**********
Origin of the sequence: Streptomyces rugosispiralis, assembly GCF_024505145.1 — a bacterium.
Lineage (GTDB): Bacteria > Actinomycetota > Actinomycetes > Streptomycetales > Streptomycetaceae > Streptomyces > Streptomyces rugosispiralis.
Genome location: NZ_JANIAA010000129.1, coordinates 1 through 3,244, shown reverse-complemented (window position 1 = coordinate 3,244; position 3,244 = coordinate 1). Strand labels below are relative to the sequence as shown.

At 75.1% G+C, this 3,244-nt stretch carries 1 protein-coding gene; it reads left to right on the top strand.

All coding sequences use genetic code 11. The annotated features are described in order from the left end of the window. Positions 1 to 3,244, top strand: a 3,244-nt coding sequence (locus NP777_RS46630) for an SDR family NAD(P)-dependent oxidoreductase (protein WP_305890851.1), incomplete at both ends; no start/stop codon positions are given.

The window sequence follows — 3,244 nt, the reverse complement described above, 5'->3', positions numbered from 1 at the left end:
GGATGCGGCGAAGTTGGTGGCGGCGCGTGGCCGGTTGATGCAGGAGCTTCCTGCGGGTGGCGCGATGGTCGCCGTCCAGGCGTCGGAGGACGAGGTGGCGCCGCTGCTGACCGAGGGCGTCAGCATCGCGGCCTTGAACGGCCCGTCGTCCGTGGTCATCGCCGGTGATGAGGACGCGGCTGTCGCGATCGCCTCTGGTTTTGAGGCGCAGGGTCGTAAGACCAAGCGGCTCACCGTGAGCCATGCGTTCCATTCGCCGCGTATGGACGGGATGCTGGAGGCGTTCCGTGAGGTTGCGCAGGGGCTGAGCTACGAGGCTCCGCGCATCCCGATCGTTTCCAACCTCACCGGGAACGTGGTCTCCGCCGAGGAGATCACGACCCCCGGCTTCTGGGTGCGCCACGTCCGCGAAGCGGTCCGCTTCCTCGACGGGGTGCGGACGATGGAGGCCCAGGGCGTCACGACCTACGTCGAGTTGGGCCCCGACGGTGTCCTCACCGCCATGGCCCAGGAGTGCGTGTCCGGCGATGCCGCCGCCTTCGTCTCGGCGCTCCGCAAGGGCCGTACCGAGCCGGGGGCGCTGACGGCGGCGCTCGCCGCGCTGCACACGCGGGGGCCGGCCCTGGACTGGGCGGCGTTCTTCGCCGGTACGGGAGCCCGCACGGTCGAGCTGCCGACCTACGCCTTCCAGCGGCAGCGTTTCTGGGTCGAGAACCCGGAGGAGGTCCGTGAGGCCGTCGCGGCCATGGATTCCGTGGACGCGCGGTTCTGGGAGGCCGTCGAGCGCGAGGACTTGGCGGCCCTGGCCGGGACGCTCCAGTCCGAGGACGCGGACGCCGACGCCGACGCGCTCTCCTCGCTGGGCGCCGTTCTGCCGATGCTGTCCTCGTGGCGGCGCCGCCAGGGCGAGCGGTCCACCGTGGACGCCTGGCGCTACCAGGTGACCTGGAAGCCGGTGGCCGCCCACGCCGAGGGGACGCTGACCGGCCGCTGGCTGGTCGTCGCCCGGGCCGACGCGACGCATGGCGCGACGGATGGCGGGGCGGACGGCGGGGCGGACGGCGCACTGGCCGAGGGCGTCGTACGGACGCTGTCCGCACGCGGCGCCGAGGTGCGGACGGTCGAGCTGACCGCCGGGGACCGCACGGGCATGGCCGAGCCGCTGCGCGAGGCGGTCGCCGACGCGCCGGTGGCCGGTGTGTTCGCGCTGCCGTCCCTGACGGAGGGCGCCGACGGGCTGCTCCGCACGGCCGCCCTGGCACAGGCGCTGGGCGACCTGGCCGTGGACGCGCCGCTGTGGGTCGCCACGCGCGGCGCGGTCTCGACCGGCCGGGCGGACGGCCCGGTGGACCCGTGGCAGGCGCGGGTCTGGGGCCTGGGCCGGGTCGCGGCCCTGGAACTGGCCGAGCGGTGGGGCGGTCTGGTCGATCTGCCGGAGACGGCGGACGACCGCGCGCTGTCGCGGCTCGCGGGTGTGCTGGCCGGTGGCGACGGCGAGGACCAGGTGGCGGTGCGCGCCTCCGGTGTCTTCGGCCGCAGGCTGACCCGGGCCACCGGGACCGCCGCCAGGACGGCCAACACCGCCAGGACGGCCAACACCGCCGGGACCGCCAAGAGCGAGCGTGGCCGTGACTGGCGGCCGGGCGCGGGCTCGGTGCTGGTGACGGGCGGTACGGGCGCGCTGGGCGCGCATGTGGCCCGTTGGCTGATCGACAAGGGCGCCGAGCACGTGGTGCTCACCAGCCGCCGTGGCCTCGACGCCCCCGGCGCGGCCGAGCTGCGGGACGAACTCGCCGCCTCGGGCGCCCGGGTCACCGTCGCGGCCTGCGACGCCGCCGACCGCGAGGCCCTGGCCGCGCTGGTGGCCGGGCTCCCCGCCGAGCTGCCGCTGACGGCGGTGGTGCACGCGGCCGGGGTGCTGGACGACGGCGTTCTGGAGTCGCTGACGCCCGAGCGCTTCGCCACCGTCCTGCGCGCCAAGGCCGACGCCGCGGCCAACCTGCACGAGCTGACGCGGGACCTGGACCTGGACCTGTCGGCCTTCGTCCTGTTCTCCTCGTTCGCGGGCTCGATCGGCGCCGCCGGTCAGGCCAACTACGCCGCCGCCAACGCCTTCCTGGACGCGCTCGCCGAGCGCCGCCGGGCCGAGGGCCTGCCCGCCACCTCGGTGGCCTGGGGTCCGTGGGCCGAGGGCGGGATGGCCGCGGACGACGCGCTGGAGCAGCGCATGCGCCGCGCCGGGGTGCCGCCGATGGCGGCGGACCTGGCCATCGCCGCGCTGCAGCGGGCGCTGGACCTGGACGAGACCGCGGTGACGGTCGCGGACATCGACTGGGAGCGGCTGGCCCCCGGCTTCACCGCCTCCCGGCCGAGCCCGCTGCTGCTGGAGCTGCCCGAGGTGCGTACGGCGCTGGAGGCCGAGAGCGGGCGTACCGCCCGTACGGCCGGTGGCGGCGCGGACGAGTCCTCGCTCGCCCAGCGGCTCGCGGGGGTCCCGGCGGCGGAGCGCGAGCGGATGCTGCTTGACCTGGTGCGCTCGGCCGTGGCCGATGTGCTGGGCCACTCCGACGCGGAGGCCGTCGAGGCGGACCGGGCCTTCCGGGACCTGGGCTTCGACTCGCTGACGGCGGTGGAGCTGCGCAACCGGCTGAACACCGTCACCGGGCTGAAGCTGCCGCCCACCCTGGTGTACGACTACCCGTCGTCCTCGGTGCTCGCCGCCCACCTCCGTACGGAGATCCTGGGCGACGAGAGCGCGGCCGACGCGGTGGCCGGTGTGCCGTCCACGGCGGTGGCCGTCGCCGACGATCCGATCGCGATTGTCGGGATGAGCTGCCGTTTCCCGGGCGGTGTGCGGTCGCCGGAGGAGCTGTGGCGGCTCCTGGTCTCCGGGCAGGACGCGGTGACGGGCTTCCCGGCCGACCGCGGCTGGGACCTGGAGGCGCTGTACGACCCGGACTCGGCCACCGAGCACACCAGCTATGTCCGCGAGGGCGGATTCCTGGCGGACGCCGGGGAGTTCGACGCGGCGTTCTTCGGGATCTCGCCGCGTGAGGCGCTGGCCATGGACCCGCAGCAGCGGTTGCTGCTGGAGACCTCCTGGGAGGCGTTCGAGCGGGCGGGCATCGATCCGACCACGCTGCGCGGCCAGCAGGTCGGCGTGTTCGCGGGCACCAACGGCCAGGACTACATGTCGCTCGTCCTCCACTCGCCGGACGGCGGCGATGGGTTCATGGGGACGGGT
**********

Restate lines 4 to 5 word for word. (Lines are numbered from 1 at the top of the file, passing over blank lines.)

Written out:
At 75.1% G+C, this 3,244-nt stretch carries 1 protein-coding gene; it reads left to right on the top strand.

All coding sequences use genetic code 11. The annotated features are described in order from the left end of the window. Positions 1 to 3,244, top strand: a 3,244-nt coding sequence (locus NP777_RS46630) for an SDR family NAD(P)-dependent oxidoreductase (protein WP_305890851.1), incomplete at both ends; no start/stop codon positions are given.